The Motorcycle Caucus Weighs in on Motorcycle Safety Awareness Month

Jun 8, 2021

With the weather warming up and more people receiving a COVID-19 vaccine, millions of Americans will venture out and take to the open roads to enjoy the thrill of a motorcycle ride. May is designated as Motorcycle Safety Awareness Month by the National Highway Traffic Safety Administration (NHTSA). Throughout this month the motorcycle community promotes safe driving habits and encourages all motorists to share the road responsibly. 

Over the past 13 months, many car and truck drivers have substantially cut their driving time. Thankfully, much of the country is slowly returning to some semblance of prepandemic normalcy. As a result, our roads are experiencing increased traffic as more people return to work and plan for summer vacations.

According to studies by NHTSA and the AAA Foundation for Traffic Safety, many of those who continued to travel on the road saw speeds increase substantially, expanding the risk for all motorists. During the pandemic, NHTSA reported an 18% increase in traffic fatalities over the same period a year prior. This rate is higher than it has been in the last twelve years. It is also important that all motorists take the lessons of this pandemic to the roadways by maintaining a safe distance when traveling via motorcycle or automobile. When motorists travel too closely together, the risk of an accident or fatality increases.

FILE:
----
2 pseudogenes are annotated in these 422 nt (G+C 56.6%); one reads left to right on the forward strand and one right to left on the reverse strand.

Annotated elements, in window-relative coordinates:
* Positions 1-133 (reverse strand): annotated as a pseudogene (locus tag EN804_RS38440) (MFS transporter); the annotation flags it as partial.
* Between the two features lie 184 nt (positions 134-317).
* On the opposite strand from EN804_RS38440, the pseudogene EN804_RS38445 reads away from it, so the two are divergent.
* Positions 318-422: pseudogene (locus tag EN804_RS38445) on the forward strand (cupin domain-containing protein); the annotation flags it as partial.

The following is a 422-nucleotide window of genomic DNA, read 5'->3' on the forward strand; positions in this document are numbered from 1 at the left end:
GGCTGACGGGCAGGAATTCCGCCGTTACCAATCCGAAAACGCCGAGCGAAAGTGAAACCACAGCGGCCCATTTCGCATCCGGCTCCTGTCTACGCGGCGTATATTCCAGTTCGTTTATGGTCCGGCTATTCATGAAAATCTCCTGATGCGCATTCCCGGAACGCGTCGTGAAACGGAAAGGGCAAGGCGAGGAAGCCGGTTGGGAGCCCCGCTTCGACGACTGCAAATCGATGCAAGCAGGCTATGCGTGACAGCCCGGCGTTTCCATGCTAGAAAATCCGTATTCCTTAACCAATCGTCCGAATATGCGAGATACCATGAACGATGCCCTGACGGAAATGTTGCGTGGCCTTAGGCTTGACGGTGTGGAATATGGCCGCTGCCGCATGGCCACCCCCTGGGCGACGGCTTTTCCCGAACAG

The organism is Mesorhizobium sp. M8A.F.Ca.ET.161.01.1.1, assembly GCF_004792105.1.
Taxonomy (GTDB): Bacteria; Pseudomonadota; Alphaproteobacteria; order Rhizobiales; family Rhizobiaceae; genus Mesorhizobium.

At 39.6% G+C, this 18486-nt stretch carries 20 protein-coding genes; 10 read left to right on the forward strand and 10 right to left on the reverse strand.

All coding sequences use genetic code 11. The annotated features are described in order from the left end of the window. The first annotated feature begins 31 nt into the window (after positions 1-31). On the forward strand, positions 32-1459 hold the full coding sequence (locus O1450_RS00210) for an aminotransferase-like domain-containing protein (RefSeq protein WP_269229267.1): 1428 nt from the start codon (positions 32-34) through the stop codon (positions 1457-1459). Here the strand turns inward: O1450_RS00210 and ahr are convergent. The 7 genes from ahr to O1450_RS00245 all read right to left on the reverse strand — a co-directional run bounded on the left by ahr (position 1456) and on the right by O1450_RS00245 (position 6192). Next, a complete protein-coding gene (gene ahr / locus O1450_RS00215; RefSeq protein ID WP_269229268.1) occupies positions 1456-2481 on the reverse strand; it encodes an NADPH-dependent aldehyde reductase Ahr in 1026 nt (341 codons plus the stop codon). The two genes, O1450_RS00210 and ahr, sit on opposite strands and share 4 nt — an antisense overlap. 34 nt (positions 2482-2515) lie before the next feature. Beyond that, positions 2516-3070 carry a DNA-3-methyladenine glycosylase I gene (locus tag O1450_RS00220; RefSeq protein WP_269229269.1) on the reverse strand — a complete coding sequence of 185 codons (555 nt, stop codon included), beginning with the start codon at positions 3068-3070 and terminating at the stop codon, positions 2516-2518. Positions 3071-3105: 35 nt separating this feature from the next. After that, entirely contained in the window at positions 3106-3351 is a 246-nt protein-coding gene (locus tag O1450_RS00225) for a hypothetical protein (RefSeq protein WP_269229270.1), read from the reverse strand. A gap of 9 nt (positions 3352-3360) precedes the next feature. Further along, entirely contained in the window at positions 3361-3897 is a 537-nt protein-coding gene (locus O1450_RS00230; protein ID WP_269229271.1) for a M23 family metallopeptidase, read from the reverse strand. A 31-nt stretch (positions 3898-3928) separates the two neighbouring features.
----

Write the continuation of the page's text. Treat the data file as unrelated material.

Motorcycle sales jumped by double digits in 2020 due to many new and returning riders hitting the roads to enjoy the outdoors and commute in a socially distanced way. This combination of potentially out of practice drivers coupled with newer riders taking to the road makes Motorcycle Safety Awareness Month particularly important this year.  There are some simple steps that can easily save lives, whether you are a first-time rider or a seasoned veteran: never drink and ride, obtain the proper license, and know how to safely operate your motorcycle. And it would be good to complete a Motorcycle Rider Safety course if you haven’t already and an Advanced Rider course if you have.

Another critical safety component of Motorcycle Safety Awareness Month is the need for other road users to be aware of motorcycles. Serving as the co-chairs of the House and Senate Motorcycle Caucuses, we join the motorcycling community to educate other motorists and increase their awareness of motorcyclists on the road. Riders can do their part by having their headlight on (even during daylight hours), wearing bright and noticeable safety gear, and riding responsibly. In addition, all road users can increase safety by being cautious and always “taking a second look” before pulling out or turning.

On the road we are all one community — whether we are car or truck drivers, motorcycle or scooter riders, bicyclists, or pedestrians —we need to look out for one another. Let’s make this Motorcycle Safety Awareness Month the start of a fun and safe summer. Together, we can make this the safest year ever for motorcyclists by doing our part.